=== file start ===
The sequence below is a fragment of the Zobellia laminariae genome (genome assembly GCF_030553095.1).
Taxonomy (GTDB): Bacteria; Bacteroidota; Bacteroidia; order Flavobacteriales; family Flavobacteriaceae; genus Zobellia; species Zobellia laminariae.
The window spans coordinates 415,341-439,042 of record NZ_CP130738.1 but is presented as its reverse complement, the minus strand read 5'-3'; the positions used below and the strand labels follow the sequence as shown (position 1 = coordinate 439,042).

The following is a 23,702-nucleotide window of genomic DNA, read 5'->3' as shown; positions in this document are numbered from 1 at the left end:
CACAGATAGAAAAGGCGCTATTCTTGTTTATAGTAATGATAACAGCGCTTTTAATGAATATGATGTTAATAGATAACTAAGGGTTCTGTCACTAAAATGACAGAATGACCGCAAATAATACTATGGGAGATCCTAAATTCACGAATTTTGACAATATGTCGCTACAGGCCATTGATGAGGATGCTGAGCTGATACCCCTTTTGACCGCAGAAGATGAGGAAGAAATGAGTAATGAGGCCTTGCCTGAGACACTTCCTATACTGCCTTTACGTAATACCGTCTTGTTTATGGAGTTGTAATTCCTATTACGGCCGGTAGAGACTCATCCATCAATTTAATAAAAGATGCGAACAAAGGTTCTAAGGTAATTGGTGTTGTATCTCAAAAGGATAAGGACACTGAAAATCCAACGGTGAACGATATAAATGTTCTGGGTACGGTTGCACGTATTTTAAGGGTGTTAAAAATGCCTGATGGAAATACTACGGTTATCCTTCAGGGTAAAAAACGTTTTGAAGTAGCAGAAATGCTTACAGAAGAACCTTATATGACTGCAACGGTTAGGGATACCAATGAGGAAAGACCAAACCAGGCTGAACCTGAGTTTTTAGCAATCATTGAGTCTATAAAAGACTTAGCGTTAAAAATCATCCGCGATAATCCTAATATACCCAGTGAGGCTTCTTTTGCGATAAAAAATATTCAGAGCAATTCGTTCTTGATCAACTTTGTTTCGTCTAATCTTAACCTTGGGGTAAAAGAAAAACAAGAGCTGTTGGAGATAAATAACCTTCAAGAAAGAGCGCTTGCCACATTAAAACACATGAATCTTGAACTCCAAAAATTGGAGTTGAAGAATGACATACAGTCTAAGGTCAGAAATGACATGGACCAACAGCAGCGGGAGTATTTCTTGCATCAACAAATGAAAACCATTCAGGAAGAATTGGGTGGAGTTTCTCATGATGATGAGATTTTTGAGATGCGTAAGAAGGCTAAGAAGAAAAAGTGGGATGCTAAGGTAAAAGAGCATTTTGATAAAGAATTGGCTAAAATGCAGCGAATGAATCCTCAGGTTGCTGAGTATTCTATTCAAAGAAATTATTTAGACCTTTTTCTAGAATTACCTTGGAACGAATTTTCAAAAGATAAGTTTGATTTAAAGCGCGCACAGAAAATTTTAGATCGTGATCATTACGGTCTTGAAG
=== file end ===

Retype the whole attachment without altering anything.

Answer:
The sequence below is a fragment of the Zobellia laminariae genome (genome assembly GCF_030553095.1).
Taxonomy (GTDB): Bacteria; Bacteroidota; Bacteroidia; order Flavobacteriales; family Flavobacteriaceae; genus Zobellia; species Zobellia laminariae.
The window spans coordinates 415,341-439,042 of record NZ_CP130738.1 but is presented as its reverse complement, the minus strand read 5'-3'; the positions used below and the strand labels follow the sequence as shown (position 1 = coordinate 439,042).

The following is a 23,702-nucleotide window of genomic DNA, read 5'->3' as shown; positions in this document are numbered from 1 at the left end:
CACAGATAGAAAAGGCGCTATTCTTGTTTATAGTAATGATAACAGCGCTTTTAATGAATATGATGTTAATAGATAACTAAGGGTTCTGTCACTAAAATGACAGAATGACCGCAAATAATACTATGGGAGATCCTAAATTCACGAATTTTGACAATATGTCGCTACAGGCCATTGATGAGGATGCTGAGCTGATACCCCTTTTGACCGCAGAAGATGAGGAAGAAATGAGTAATGAGGCCTTGCCTGAGACACTTCCTATACTGCCTTTACGTAATACCGTCTTGTTTATGGAGTTGTAATTCCTATTACGGCCGGTAGAGACTCATCCATCAATTTAATAAAAGATGCGAACAAAGGTTCTAAGGTAATTGGTGTTGTATCTCAAAAGGATAAGGACACTGAAAATCCAACGGTGAACGATATAAATGTTCTGGGTACGGTTGCACGTATTTTAAGGGTGTTAAAAATGCCTGATGGAAATACTACGGTTATCCTTCAGGGTAAAAAACGTTTTGAAGTAGCAGAAATGCTTACAGAAGAACCTTATATGACTGCAACGGTTAGGGATACCAATGAGGAAAGACCAAACCAGGCTGAACCTGAGTTTTTAGCAATCATTGAGTCTATAAAAGACTTAGCGTTAAAAATCATCCGCGATAATCCTAATATACCCAGTGAGGCTTCTTTTGCGATAAAAAATATTCAGAGCAATTCGTTCTTGATCAACTTTGTTTCGTCTAATCTTAACCTTGGGGTAAAAGAAAAACAAGAGCTGTTGGAGATAAATAACCTTCAAGAAAGAGCGCTTGCCACATTAAAACACATGAATCTTGAACTCCAAAAATTGGAGTTGAAGAATGACATACAGTCTAAGGTCAGAAATGACATGGACCAACAGCAGCGGGAGTATTTCTTGCATCAACAAATGAAAACCATTCAGGAAGAATTGGGTGGAGTTTCTCATGATGATGAGATTTTTGAGATGCGTAAGAAGGCTAAGAAGAAAAAGTGGGATGCTAAGGTAAAAGAGCATTTTGATAAAGAATTGGCTAAAATGCAGCGAATGAATCCTCAGGTTGCTGAGTATTCTATTCAAAGAAATTATTTAGACCTTTTTCTAGAATTACCTTGGAACGAATTTTCAAAAGATAAGTTTGATTTAAAGCGCGCACAGAAAATTTTAGATCGTGATCATTACGGTCTTGAAG